As if there wasn't already enough concern over losing your phone and giving a stranger complete access to your personal life, a team of researchers have developed a program called iSpy that can read what's being typed on a smartphone's screen from up to sixty meters away. So you may not even see the person who's secretly reading those sordid emails you're sending.
The software, which was created by computer vision researcher Jan-Michael Frahm and Fabian Monrose from the University of North Carolina at Chapel Hill, is able to distinguish the letters being typed on a smartphone's keyboard from as far as 200 feet away with HD video footage captured from a DSLR. When using the camera on your average phone, that range drops to about ten feet instead. But it's still close enough to snoop without being detected.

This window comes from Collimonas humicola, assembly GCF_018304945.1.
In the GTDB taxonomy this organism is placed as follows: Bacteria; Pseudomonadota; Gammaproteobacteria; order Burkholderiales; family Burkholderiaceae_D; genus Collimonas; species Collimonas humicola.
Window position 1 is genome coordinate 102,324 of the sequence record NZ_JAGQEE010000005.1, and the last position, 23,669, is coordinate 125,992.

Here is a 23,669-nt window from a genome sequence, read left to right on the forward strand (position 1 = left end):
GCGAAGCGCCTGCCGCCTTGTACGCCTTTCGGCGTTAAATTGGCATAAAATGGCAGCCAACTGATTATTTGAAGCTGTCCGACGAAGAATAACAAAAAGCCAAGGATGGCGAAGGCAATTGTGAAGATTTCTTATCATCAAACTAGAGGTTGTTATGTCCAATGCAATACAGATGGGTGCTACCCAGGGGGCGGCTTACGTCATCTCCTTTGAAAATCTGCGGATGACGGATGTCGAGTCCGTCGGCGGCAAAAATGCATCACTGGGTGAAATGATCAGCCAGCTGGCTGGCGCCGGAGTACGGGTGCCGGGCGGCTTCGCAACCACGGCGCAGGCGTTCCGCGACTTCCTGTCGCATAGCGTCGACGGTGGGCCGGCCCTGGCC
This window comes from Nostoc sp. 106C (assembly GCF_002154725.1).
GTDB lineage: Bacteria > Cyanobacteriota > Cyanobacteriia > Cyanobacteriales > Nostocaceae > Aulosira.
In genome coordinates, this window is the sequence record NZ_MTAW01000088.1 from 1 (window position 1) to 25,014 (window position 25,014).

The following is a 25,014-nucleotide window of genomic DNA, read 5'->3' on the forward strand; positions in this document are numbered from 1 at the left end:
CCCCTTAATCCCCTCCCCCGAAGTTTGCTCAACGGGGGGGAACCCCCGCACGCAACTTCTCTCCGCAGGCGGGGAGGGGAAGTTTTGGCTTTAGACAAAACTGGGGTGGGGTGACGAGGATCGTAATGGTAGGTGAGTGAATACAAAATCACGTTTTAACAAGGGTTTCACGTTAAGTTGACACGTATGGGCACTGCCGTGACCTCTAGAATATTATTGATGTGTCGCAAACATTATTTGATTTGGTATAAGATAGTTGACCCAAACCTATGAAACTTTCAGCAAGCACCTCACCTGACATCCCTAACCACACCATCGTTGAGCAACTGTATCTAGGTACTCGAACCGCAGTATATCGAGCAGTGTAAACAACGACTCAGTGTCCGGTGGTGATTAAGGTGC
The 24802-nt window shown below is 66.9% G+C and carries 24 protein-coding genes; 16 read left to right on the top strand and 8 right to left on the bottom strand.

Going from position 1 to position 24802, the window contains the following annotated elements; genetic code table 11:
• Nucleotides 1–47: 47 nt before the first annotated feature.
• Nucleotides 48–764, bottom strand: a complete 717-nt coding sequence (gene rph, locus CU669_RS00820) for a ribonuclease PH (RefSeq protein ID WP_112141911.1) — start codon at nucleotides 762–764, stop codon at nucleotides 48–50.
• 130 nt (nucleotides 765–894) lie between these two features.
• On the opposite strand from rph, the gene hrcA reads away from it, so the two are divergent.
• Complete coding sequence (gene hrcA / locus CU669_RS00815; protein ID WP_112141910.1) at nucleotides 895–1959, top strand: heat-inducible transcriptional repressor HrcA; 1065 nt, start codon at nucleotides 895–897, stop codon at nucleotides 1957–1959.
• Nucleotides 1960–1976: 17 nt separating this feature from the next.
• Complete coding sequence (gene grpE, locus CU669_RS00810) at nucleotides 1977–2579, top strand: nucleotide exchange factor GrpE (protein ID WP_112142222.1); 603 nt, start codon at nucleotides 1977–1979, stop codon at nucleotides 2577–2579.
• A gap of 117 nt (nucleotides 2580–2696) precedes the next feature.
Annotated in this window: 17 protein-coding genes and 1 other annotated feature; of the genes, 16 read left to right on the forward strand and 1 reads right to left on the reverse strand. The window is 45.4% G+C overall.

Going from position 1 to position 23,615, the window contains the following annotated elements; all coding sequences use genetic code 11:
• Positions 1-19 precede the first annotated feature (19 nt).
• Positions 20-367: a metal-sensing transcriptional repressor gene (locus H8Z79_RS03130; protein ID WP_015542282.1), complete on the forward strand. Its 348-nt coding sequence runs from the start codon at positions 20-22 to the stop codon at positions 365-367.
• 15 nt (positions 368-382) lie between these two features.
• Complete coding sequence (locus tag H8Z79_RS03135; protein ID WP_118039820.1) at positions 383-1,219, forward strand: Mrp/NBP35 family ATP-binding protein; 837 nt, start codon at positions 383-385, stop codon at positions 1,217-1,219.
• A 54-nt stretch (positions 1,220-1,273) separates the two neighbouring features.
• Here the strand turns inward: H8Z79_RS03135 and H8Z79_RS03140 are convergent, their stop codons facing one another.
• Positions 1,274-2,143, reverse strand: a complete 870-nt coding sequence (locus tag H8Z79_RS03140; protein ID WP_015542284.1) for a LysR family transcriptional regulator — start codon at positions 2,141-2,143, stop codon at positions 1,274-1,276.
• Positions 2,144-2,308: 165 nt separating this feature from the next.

iSpy takes advantage of one of the features that has made it easier to type on a touchscreen. Those magnified pop-up letters that show you which key was just pressed. The software analyzes footage of someone typing and identifies the letters being pressed by the location of those pop-ups on screen. When the pop-ups for neighboring letters overlap, the software makes an educated guess as to which one it was based on the context, and is claimed to be over ninety percent accurate. But simply turning your back from a suspected snoop might not be enough. While posing a significantly more difficult challenge, the software is even able to decode messages from a reflection in a window, or even someone's glasses. Which kind of makes those reflective privacy overlays seem a bit less like overkill now. [NewScientist via Ubergizmo]